In 16 seasons of play since the original franchise relocated from North Carolina, the Louisiana franchise has achieved an overall regular season record of 610–686, has qualified for the playoffs seven times. Their achievements include one division title. While the Charlotte Hornets put a competitive team on the court throughout the 1990s, the team's attendance began falling dramatically. Many attributed this lapse in popularity to the team's owner, George Shinn, becoming despised by the people of the city. In 1997, a Charlotte woman claimed that Shinn had raped her, the resulting trial tarnished his reputation in the city; the consensus was that while Charlotte was as basketball-crazy as fans took out their anger at Shinn on the team. Shinn had become discontented with the Charlotte Coliseum, although considered state-of-the-art when it opened in 1988, had by been considered obsolete due to a limited number of luxury boxes. On March 26, 2001, both the Hornets and the Vancouver Grizzlies applied for relocation to Memphis, won by the Grizzlies.
Shinn issued an ultimatum: unless the city built a new arena at no cost to him, the Hornets would leave town. The city refused, leading Shinn to consider moving the team to either Norfolk, Louisville, or St. Louis. Of the cities in the running, only St. Louis had an NBA-ready arena in place and was a larger media market than Charlotte at the time. A new arena in Uptown, which would become the Charlotte Bobcats Arena, was included in a non-binding referendum for a larger arts-related package, Shinn withdrew his application to move the team. Polls showed the referendum on its way to passage. However, just days before the referendum, Mayor Pat McCrory vetoed a living wage ordinance; the veto prompted many of the city's black ministers to oppose the referendum. After the referendum failed, city leaders devised a plan to build a new arena in a way that did not require voter support, but made it known that they would not consider building it unless Shinn sold the team. While the NBA acknowledged that Shinn had alienated fans, league officials felt such a demand would anger other owners.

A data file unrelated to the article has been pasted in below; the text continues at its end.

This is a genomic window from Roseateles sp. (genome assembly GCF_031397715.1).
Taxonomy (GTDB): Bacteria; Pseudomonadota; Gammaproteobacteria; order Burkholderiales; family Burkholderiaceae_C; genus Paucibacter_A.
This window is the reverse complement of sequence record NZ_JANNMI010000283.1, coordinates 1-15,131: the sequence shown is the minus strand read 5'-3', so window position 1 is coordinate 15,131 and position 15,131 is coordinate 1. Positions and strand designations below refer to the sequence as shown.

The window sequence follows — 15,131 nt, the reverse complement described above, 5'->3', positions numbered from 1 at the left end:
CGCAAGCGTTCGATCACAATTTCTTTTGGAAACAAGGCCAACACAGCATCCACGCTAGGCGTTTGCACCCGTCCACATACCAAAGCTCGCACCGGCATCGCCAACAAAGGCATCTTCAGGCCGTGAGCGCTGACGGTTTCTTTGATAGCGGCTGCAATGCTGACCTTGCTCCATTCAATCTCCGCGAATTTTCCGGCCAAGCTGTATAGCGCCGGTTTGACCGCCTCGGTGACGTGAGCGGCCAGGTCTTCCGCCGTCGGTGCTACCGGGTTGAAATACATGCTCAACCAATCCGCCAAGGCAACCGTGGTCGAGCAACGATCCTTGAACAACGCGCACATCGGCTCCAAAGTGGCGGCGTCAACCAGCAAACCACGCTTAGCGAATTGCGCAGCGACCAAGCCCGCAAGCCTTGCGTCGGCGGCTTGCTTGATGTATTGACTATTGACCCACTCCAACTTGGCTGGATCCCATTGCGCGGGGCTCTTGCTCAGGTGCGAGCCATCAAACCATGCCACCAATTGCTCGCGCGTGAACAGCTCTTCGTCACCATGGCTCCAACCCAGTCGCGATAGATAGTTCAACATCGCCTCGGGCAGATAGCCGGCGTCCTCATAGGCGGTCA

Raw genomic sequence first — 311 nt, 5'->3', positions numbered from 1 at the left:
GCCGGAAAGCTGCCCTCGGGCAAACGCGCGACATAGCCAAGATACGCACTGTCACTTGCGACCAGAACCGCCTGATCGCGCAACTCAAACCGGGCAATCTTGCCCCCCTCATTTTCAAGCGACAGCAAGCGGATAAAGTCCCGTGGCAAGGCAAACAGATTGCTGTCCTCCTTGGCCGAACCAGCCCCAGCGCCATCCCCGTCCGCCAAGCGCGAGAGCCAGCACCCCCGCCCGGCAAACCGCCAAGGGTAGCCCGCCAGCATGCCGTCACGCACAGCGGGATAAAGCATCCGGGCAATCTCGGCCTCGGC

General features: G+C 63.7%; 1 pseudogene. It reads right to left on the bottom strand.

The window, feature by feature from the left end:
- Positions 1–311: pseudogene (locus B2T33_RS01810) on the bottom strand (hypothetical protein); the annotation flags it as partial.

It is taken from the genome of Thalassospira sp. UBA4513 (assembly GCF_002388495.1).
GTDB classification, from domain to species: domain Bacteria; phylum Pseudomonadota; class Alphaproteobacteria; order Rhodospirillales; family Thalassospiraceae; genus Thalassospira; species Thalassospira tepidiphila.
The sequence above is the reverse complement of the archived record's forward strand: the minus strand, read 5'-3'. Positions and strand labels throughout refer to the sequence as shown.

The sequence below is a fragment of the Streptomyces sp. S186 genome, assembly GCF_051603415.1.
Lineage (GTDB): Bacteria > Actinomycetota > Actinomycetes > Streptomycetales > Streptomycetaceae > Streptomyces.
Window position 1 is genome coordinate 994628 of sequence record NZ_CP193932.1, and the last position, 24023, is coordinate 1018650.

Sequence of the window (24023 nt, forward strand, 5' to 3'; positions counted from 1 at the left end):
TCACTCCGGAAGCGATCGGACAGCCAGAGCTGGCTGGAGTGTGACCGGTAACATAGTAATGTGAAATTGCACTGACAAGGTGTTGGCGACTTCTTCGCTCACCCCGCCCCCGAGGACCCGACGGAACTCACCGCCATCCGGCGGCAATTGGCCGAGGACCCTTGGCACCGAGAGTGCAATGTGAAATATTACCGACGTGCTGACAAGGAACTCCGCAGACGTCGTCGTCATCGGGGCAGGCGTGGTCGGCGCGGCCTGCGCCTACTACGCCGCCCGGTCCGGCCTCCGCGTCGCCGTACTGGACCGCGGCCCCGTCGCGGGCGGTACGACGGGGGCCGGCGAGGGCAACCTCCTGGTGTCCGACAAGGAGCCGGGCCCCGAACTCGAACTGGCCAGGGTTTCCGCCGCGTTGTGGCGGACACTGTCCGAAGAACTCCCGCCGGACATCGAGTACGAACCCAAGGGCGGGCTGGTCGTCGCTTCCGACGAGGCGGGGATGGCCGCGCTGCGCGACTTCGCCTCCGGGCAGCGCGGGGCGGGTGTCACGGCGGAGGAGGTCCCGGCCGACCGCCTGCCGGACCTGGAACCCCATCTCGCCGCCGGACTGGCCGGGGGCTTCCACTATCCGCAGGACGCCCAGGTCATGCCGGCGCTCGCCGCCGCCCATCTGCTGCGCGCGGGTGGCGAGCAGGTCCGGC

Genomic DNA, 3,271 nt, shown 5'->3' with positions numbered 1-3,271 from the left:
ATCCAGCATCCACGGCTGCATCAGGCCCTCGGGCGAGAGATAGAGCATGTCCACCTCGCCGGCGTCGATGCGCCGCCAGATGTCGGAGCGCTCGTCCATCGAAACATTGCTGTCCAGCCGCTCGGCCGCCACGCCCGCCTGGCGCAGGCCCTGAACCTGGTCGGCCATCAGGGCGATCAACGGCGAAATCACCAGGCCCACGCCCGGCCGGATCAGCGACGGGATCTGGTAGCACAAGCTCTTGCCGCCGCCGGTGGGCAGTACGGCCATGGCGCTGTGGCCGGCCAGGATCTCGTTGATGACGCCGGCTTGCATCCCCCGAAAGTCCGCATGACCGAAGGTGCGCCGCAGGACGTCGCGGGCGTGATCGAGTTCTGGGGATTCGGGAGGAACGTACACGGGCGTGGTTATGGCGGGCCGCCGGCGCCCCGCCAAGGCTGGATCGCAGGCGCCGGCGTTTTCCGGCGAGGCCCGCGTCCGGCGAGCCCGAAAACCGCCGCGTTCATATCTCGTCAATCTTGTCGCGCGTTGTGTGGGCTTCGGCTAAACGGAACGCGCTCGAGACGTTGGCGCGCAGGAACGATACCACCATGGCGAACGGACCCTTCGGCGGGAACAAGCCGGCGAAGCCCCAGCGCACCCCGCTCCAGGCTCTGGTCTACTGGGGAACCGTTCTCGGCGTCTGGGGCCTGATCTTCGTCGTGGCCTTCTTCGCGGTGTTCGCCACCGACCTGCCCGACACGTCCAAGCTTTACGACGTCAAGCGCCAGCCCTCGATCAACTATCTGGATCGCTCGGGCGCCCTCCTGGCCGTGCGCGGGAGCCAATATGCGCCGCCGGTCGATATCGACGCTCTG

The city council refused to remove the statement, leading the Hornets to request a move to New Orleans – a move which would return the NBA to that city since the Jazz moved to Salt Lake City in 1979. Before the Hornets were eliminated from the playoffs, the NBA approved the move; as part of a deal, the NBA promised that Charlotte would get a new team, which took the court two years as the Charlotte Bobcats. In a 2008 interview with the Charlotte Observer, who has not returned to Charlotte since the Hornets moved, admitted that the "bad judgment I made in my life" played a role in the Hornets' departure, he said that if he had it to do all over again, he would not have withdrawn from the public after the sexual assault trial. Shinn emphasized how he was making amends by committing to New Orleans saying, "I've made enough mistakes in my life. I'm not going to make one here; this city needs us here. We're going to make this thing work." The Hornets opened their inaugural season in New Orleans on October 30, 2002, against New Orleans' original NBA franchise, the now-Utah Jazz.